It helps us to understand this because we need to be focusing on building our child's self-concept, not just focusing on self-esteem. Because a high self-esteem will flow naturally from a high self-concept.

So, what builds a high self concept? First we'll focus on what doesn't work. Then we'll talk about what does. And of course building a child's self concept is much more complex than this simple list.

It is really built upon all of the day-to-day interactions and responses over years of living and loving. And when parents are Love and Logic parents, then this overlying philosophy contributes to the development of a child's high self-concept. So what doesn't work to build a high self concept?

What doesn't work:
. Wealth and material things
. Being nice all the time
. Giving children everything they want
. Praising children for a mediocre or poor job
. Not correcting children for misbehavior
. Being a child-centered home
. Rescuing children from their problems
. Protecting children from difficult realities

What does work:
. A job well done and pride in doing things right
. Learning to be proficient and skilled at things
. Contributing to others within the family unit and in the community
. Parents taking good care of themselves and setting the model for healthy boundaries
. Parents using encouragement instead of praise
. Having good role models
. Understanding and managing emotions

Basically, we develop and maintain our self-concept through the process of taking action and then reflecting on what we have done and what others tell us about what we have done.

Practical ways to build self-concept include: helping kids discover what they like and are good at by exposing them to many different things like the arts, science, nature, sports, academics, etc. We don't want to over-schedule our kids but extra-curricular activities really are important to helping them discover their likes, dislikes and gifts.

Using good parenting skills are critical in developing a high self-concept (and self-esteem); especially the way we handle misbehavior. Anger and punishment hurts self-concept; empathy and consequences helps build it because kids <i>learn</i> from their mistakes rather than feel bad and ashamed.

So, in closing, with the sibling issue, read the article because that will give you specific ideas about how to handle your necessary focus on your child with CF. The way you respond to your non-CF child makes a big difference and the presence of guilt can make it a bigger problem. (It's natural for parents to feel guilty about not being able to "be there" for the sib but it causes problems...)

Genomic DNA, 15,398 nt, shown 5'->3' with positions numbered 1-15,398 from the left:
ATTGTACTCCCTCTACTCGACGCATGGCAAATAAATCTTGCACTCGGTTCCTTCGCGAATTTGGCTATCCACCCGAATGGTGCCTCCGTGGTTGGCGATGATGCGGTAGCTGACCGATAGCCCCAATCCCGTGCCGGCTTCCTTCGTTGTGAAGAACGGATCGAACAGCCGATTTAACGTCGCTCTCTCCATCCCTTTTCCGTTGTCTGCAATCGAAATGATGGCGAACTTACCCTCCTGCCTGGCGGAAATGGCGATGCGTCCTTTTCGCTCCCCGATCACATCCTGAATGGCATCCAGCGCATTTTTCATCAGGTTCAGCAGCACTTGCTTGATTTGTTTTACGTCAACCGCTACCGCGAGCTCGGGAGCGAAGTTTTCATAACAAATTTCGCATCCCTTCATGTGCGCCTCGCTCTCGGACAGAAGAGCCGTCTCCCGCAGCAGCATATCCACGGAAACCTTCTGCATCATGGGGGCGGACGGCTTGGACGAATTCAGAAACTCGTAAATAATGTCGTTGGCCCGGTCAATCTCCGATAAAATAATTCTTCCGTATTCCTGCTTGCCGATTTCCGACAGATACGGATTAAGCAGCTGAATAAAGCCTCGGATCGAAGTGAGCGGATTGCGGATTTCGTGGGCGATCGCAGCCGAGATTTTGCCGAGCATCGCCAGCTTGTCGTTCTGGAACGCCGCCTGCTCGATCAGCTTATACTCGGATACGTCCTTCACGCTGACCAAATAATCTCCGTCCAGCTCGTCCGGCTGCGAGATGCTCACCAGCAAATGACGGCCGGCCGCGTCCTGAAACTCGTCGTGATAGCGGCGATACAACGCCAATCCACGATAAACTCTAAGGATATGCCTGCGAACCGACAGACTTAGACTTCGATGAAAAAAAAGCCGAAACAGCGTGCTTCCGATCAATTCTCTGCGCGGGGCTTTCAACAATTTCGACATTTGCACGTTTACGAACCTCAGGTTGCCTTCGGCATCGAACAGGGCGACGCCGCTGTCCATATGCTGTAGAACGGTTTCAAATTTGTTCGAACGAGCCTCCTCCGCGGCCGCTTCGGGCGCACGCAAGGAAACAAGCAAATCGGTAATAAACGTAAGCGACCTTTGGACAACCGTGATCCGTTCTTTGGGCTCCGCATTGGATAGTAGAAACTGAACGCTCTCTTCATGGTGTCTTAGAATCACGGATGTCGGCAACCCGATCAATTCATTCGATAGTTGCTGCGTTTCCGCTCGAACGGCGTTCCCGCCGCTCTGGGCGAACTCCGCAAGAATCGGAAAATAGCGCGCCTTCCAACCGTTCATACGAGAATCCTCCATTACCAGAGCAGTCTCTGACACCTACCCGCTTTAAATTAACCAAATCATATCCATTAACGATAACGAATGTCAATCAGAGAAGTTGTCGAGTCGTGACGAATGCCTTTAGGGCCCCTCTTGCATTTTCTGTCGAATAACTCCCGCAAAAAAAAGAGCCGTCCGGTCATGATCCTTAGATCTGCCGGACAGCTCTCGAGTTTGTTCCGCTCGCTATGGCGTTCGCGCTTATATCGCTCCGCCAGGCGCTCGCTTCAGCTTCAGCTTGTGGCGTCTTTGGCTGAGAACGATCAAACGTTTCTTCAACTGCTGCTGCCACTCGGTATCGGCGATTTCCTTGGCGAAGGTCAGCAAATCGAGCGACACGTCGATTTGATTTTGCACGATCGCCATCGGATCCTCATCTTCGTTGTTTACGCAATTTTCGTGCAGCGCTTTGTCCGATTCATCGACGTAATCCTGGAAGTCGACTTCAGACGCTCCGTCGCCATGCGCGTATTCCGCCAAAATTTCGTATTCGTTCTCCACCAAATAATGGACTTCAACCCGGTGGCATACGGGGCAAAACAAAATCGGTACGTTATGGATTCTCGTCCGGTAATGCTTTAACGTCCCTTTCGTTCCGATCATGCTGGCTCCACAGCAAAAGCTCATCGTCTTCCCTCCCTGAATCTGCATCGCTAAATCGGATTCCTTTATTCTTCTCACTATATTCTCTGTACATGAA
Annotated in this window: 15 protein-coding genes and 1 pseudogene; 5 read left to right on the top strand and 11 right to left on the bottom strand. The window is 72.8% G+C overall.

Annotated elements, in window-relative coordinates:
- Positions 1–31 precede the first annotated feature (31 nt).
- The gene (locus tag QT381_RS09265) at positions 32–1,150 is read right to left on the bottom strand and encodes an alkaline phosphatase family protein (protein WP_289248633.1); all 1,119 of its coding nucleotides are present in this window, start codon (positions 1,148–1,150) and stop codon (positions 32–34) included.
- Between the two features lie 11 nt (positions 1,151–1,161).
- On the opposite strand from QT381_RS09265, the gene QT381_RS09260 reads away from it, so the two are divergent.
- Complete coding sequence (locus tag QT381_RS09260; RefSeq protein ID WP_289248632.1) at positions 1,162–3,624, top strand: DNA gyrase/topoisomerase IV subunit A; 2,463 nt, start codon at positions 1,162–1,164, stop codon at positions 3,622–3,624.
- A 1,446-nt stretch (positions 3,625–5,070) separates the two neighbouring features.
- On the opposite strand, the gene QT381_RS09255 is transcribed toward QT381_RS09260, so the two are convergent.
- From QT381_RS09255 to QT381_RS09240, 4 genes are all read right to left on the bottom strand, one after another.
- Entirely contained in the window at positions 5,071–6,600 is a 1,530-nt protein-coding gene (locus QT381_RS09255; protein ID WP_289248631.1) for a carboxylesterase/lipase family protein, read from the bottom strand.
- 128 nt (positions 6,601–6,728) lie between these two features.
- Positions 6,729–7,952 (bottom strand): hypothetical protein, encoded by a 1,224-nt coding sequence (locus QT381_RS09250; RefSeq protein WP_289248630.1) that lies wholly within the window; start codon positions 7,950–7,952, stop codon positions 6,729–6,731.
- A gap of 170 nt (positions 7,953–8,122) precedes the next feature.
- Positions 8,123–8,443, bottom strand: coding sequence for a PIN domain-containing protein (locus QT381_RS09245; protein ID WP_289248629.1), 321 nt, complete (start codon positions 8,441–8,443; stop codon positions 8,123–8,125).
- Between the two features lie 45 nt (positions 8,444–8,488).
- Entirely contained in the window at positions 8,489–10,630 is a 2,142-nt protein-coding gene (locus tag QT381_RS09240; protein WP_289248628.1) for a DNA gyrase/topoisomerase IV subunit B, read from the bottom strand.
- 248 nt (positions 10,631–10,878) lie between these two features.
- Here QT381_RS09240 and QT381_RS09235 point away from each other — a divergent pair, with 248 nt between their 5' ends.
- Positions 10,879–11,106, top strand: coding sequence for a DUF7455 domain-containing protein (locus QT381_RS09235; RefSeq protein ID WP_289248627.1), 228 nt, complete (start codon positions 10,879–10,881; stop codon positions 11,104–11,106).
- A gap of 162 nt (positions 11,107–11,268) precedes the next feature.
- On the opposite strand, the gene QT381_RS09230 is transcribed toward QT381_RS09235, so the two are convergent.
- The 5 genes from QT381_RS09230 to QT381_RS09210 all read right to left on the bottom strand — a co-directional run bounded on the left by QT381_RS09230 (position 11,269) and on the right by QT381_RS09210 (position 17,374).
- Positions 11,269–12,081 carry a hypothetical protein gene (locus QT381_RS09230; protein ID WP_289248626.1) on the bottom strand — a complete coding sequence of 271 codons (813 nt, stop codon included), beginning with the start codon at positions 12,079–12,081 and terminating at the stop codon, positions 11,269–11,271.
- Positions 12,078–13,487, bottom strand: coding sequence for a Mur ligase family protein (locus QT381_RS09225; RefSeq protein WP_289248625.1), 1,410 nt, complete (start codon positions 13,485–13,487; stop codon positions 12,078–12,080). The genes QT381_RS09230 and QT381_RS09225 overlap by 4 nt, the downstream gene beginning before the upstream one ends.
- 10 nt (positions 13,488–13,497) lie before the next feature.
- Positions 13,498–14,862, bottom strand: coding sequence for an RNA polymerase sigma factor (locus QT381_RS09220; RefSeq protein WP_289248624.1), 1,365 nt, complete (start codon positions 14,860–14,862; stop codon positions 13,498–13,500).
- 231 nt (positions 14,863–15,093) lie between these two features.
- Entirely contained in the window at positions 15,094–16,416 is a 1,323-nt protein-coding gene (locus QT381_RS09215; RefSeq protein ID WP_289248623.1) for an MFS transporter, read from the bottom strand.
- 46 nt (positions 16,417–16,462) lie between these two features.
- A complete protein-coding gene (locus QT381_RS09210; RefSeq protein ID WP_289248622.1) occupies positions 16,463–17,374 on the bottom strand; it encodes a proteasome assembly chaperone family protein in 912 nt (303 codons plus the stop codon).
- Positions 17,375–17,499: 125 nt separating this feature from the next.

Also, check out SibShops- a wonderful program specifically for sibs of kids with special needs that is available in many hospitals around the country. Do a google...

Thanks for the great question!

PS We will be addressing these issues at length in the upcoming teleclass (by phone): <b>Winning with CF </b>which starts on Feb 8th. Visit: <a target=_blank class=ftalternatingbarlinklarge href="http://www.happyheartfamilies.citymax.com/winningClasses.html">www.WinningWithCF.com</a> for info.

LisaGreene
01-24-2010, 02:10 PM
What a great question! The sibling issue is a very tough one when dealing with any special need and it's hard to address issues like this in a short amount of time/ space. And really, your question is about 2 separate issues: siblings and building self-esteem.

Since we have written a very good article about siblings, I am going to address the self esteem issue on this posting. You can find the article about siblings on www.ParentingChildrenWithHealthIssues.com under <a target=_blank class=ftalternatingbarlinklarge href="http://www.parentingchildrenwithhealthissues.com/articles/article/4270854/115044.htm">Articles</a> and on my website at www.TipsForCFParents.com under <a target=_blank class=ftalternatingbarlinklarge href="http://www.happyheartfamilies.citymax.com/CFSiblings.html">"Sibling Issues"</a>. We'd be happy to take any questions you may have about that article.

So let's address the self-esteem issue here. There is a lot of misinformation out there about what builds self-esteem so let's clear this up first by defining self-esteem.